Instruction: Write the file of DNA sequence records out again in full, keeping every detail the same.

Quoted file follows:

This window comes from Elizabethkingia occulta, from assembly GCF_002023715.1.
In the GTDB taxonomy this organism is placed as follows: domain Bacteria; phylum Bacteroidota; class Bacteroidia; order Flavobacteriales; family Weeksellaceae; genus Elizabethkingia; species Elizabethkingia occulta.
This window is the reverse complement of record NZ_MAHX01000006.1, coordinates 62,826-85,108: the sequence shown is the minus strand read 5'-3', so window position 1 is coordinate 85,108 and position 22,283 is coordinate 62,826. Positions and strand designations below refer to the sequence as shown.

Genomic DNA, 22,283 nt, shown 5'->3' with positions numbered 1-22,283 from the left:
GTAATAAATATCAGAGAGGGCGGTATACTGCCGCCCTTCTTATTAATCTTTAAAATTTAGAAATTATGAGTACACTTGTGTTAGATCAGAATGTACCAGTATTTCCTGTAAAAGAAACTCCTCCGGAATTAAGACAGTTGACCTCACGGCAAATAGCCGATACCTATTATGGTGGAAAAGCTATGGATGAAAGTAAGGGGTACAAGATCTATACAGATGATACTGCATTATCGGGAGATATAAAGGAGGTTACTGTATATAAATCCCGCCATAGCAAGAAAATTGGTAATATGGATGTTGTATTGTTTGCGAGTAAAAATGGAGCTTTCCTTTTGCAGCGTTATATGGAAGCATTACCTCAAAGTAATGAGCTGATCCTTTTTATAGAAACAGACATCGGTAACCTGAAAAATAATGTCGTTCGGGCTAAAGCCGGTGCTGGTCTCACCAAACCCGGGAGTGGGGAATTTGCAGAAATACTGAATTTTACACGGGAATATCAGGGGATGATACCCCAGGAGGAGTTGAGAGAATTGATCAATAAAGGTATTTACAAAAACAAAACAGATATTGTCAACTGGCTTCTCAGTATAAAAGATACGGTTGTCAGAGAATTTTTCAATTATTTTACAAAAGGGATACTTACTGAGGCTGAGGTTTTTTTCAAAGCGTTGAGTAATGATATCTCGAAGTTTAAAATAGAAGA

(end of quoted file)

This window comes from Elizabethkingia occulta, from assembly GCF_002023715.1.
In the GTDB taxonomy this organism is placed as follows: domain Bacteria; phylum Bacteroidota; class Bacteroidia; order Flavobacteriales; family Weeksellaceae; genus Elizabethkingia; species Elizabethkingia occulta.
This window is the reverse complement of record NZ_MAHX01000006.1, coordinates 62,826-85,108: the sequence shown is the minus strand read 5'-3', so window position 1 is coordinate 85,108 and position 22,283 is coordinate 62,826. Positions and strand designations below refer to the sequence as shown.

Genomic DNA, 22,283 nt, shown 5'->3' with positions numbered 1-22,283 from the left:
GTAATAAATATCAGAGAGGGCGGTATACTGCCGCCCTTCTTATTAATCTTTAAAATTTAGAAATTATGAGTACACTTGTGTTAGATCAGAATGTACCAGTATTTCCTGTAAAAGAAACTCCTCCGGAATTAAGACAGTTGACCTCACGGCAAATAGCCGATACCTATTATGGTGGAAAAGCTATGGATGAAAGTAAGGGGTACAAGATCTATACAGATGATACTGCATTATCGGGAGATATAAAGGAGGTTACTGTATATAAATCCCGCCATAGCAAGAAAATTGGTAATATGGATGTTGTATTGTTTGCGAGTAAAAATGGAGCTTTCCTTTTGCAGCGTTATATGGAAGCATTACCTCAAAGTAATGAGCTGATCCTTTTTATAGAAACAGACATCGGTAACCTGAAAAATAATGTCGTTCGGGCTAAAGCCGGTGCTGGTCTCACCAAACCCGGGAGTGGGGAATTTGCAGAAATACTGAATTTTACACGGGAATATCAGGGGATGATACCCCAGGAGGAGTTGAGAGAATTGATCAATAAAGGTATTTACAAAAACAAAACAGATATTGTCAACTGGCTTCTCAGTATAAAAGATACGGTTGTCAGAGAATTTTTCAATTATTTTACAAAAGGGATACTTACTGAGGCTGAGGTTTTTTTCAAAGCGTTGAGTAATGATATCTCGAAGTTTAAAATAGAAGA